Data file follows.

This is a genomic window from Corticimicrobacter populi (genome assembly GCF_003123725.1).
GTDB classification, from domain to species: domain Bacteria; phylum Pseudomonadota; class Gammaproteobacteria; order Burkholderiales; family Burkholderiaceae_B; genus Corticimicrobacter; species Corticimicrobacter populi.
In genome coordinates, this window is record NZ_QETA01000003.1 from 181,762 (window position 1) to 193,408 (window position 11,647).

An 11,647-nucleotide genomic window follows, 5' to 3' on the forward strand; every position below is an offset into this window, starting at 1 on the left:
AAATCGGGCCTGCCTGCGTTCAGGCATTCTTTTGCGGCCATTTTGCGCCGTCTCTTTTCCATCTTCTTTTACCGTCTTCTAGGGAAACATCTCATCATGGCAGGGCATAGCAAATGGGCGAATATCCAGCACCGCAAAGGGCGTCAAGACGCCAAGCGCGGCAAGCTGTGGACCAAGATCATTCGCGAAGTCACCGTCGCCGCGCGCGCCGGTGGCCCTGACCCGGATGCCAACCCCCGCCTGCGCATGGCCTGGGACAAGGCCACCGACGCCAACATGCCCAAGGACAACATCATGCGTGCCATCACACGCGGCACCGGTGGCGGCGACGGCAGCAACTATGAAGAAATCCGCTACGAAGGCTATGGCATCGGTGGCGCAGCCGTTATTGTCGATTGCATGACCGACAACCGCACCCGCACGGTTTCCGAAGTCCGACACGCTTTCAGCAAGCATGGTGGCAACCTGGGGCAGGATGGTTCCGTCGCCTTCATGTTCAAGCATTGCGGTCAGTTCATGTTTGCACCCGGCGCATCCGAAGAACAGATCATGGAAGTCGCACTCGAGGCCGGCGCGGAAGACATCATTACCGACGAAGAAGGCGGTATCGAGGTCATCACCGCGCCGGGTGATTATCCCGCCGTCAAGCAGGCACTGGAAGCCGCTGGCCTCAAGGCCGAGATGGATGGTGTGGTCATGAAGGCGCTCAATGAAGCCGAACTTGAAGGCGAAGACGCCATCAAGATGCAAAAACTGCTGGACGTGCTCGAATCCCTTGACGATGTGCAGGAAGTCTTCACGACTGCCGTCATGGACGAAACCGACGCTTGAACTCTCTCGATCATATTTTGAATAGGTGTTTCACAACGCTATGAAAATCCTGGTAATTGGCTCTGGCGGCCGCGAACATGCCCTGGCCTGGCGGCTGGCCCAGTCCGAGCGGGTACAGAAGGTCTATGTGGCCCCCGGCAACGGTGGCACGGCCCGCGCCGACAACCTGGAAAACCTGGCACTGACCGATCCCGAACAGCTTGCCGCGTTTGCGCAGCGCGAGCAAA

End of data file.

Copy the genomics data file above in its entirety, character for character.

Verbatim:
This is a genomic window from Corticimicrobacter populi (genome assembly GCF_003123725.1).
GTDB classification, from domain to species: domain Bacteria; phylum Pseudomonadota; class Gammaproteobacteria; order Burkholderiales; family Burkholderiaceae_B; genus Corticimicrobacter; species Corticimicrobacter populi.
In genome coordinates, this window is record NZ_QETA01000003.1 from 181,762 (window position 1) to 193,408 (window position 11,647).

An 11,647-nucleotide genomic window follows, 5' to 3' on the forward strand; every position below is an offset into this window, starting at 1 on the left:
AAATCGGGCCTGCCTGCGTTCAGGCATTCTTTTGCGGCCATTTTGCGCCGTCTCTTTTCCATCTTCTTTTACCGTCTTCTAGGGAAACATCTCATCATGGCAGGGCATAGCAAATGGGCGAATATCCAGCACCGCAAAGGGCGTCAAGACGCCAAGCGCGGCAAGCTGTGGACCAAGATCATTCGCGAAGTCACCGTCGCCGCGCGCGCCGGTGGCCCTGACCCGGATGCCAACCCCCGCCTGCGCATGGCCTGGGACAAGGCCACCGACGCCAACATGCCCAAGGACAACATCATGCGTGCCATCACACGCGGCACCGGTGGCGGCGACGGCAGCAACTATGAAGAAATCCGCTACGAAGGCTATGGCATCGGTGGCGCAGCCGTTATTGTCGATTGCATGACCGACAACCGCACCCGCACGGTTTCCGAAGTCCGACACGCTTTCAGCAAGCATGGTGGCAACCTGGGGCAGGATGGTTCCGTCGCCTTCATGTTCAAGCATTGCGGTCAGTTCATGTTTGCACCCGGCGCATCCGAAGAACAGATCATGGAAGTCGCACTCGAGGCCGGCGCGGAAGACATCATTACCGACGAAGAAGGCGGTATCGAGGTCATCACCGCGCCGGGTGATTATCCCGCCGTCAAGCAGGCACTGGAAGCCGCTGGCCTCAAGGCCGAGATGGATGGTGTGGTCATGAAGGCGCTCAATGAAGCCGAACTTGAAGGCGAAGACGCCATCAAGATGCAAAAACTGCTGGACGTGCTCGAATCCCTTGACGATGTGCAGGAAGTCTTCACGACTGCCGTCATGGACGAAACCGACGCTTGAACTCTCTCGATCATATTTTGAATAGGTGTTTCACAACGCTATGAAAATCCTGGTAATTGGCTCTGGCGGCCGCGAACATGCCCTGGCCTGGCGGCTGGCCCAGTCCGAGCGGGTACAGAAGGTCTATGTGGCCCCCGGCAACGGTGGCACGGCCCGCGCCGACAACCTGGAAAACCTGGCACTGACCGATCCCGAACAGCTTGCCGCGTTTGCGCAGCGCGAGCAAA